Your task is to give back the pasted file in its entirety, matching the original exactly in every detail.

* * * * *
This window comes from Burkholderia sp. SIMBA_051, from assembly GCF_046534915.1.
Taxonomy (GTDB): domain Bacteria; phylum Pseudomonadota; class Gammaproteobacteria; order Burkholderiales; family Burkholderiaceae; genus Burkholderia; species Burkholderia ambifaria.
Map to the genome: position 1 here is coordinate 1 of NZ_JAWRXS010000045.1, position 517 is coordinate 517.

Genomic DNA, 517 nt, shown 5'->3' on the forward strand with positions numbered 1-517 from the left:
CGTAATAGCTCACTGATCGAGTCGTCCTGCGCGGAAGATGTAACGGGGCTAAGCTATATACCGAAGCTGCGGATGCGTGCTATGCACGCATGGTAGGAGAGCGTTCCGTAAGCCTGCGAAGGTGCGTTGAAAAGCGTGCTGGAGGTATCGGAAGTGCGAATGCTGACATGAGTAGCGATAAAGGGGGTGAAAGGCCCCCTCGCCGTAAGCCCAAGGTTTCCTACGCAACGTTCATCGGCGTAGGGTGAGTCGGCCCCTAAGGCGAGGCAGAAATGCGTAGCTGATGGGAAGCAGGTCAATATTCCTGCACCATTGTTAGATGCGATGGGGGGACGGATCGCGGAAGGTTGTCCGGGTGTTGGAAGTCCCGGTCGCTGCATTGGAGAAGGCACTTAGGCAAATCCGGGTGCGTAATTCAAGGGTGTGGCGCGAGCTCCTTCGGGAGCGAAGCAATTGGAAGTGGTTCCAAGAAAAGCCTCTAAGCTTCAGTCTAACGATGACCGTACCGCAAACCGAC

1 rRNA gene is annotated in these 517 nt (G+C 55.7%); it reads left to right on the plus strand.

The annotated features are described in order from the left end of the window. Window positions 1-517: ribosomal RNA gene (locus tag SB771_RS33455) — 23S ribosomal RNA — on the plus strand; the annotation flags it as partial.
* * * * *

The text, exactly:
This window comes from Burkholderia sp. SIMBA_051, from assembly GCF_046534915.1.
Taxonomy (GTDB): domain Bacteria; phylum Pseudomonadota; class Gammaproteobacteria; order Burkholderiales; family Burkholderiaceae; genus Burkholderia; species Burkholderia ambifaria.
Map to the genome: position 1 here is coordinate 1 of NZ_JAWRXS010000045.1, position 517 is coordinate 517.

Genomic DNA, 517 nt, shown 5'->3' on the forward strand with positions numbered 1-517 from the left:
CGTAATAGCTCACTGATCGAGTCGTCCTGCGCGGAAGATGTAACGGGGCTAAGCTATATACCGAAGCTGCGGATGCGTGCTATGCACGCATGGTAGGAGAGCGTTCCGTAAGCCTGCGAAGGTGCGTTGAAAAGCGTGCTGGAGGTATCGGAAGTGCGAATGCTGACATGAGTAGCGATAAAGGGGGTGAAAGGCCCCCTCGCCGTAAGCCCAAGGTTTCCTACGCAACGTTCATCGGCGTAGGGTGAGTCGGCCCCTAAGGCGAGGCAGAAATGCGTAGCTGATGGGAAGCAGGTCAATATTCCTGCACCATTGTTAGATGCGATGGGGGGACGGATCGCGGAAGGTTGTCCGGGTGTTGGAAGTCCCGGTCGCTGCATTGGAGAAGGCACTTAGGCAAATCCGGGTGCGTAATTCAAGGGTGTGGCGCGAGCTCCTTCGGGAGCGAAGCAATTGGAAGTGGTTCCAAGAAAAGCCTCTAAGCTTCAGTCTAACGATGACCGTACCGCAAACCGAC

1 rRNA gene is annotated in these 517 nt (G+C 55.7%); it reads left to right on the plus strand.

The annotated features are described in order from the left end of the window. Window positions 1-517: ribosomal RNA gene (locus tag SB771_RS33455) — 23S ribosomal RNA — on the plus strand; the annotation flags it as partial.